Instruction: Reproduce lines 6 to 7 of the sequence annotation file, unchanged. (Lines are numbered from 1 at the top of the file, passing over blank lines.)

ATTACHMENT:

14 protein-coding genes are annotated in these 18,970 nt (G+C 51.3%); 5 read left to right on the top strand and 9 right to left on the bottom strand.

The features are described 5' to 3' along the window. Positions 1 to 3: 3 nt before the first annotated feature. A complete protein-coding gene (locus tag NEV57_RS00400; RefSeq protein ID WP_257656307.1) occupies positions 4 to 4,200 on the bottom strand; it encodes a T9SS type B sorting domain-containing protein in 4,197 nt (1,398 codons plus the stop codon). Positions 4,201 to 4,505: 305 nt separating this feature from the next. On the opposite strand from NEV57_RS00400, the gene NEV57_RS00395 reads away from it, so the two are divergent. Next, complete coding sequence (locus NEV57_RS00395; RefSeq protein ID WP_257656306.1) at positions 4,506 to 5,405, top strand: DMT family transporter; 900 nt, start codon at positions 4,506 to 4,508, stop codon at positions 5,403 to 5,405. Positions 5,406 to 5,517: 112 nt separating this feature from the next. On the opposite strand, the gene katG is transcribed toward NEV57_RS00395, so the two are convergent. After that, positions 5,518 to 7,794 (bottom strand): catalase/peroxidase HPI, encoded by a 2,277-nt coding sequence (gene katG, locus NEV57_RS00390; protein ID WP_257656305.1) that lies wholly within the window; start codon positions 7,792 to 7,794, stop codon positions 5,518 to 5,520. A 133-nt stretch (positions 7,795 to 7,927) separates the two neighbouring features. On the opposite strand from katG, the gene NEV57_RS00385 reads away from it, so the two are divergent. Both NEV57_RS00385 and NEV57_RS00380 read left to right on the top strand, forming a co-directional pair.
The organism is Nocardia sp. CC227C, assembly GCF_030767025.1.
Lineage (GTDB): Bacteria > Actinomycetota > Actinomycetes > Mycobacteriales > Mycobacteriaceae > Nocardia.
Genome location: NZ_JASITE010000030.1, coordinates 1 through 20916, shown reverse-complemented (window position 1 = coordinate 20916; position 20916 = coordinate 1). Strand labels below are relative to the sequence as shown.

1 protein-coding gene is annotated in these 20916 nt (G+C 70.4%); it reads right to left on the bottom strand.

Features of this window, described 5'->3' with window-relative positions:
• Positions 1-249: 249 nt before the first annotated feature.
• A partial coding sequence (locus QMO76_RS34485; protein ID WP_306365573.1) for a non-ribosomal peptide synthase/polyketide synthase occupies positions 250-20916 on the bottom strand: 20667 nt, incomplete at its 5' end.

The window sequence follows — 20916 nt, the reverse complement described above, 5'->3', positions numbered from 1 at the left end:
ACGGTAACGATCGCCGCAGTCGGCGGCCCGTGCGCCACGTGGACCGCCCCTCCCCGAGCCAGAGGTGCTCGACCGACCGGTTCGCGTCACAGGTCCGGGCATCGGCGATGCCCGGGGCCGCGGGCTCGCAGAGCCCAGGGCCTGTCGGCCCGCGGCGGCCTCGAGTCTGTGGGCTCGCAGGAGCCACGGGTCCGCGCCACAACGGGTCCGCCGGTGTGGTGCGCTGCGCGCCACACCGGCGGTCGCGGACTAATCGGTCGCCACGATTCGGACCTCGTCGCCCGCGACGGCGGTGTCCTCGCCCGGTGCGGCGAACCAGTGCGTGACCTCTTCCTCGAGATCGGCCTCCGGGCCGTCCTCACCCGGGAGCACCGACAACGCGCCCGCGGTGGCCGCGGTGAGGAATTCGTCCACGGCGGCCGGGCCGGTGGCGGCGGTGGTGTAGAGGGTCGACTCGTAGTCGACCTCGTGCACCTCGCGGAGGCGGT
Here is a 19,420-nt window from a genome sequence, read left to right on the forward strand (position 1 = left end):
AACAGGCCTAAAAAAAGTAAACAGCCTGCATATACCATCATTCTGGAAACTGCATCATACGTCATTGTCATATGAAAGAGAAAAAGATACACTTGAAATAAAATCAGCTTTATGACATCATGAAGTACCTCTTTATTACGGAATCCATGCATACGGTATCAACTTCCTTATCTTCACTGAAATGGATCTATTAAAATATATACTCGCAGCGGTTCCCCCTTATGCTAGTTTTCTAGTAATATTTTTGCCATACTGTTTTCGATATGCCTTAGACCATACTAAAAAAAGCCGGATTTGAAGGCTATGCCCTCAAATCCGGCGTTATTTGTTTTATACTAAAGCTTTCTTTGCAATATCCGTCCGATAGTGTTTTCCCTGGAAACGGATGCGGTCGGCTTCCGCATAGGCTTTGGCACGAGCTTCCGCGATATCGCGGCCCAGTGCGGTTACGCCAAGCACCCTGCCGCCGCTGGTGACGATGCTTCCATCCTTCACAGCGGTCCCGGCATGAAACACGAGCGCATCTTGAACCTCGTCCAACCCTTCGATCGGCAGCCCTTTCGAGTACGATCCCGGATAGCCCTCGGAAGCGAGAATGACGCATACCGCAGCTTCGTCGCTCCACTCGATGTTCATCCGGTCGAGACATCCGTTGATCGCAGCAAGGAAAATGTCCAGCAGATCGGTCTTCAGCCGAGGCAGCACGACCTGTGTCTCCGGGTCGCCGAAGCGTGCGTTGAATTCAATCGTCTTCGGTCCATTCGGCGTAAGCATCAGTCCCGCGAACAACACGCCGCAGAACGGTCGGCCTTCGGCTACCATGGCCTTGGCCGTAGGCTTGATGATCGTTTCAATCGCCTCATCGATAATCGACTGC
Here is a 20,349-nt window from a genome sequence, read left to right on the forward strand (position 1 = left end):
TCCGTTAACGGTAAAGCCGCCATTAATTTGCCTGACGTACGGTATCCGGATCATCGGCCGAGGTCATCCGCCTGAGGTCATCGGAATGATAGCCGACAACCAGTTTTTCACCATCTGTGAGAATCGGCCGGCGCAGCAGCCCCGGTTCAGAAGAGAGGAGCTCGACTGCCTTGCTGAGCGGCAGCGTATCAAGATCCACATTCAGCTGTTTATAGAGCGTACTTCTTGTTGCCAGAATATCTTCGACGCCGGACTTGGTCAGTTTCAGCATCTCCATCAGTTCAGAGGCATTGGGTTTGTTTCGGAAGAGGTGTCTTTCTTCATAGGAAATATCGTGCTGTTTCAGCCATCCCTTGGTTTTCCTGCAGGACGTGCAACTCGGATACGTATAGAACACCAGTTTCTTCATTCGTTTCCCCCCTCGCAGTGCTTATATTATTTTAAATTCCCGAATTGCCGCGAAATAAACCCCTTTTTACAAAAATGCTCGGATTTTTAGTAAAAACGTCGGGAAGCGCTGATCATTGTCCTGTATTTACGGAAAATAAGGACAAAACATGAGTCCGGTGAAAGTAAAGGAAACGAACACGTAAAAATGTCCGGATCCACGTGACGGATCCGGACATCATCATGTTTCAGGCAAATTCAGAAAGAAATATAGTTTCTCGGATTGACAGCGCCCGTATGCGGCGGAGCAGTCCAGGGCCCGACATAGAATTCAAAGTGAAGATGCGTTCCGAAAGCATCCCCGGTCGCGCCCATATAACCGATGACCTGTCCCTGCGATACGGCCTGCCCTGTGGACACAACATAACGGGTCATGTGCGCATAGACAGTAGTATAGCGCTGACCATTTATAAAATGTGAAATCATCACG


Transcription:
1 protein-coding gene is annotated in these 20916 nt (G+C 70.4%); it reads right to left on the bottom strand.

Features of this window, described 5'->3' with window-relative positions: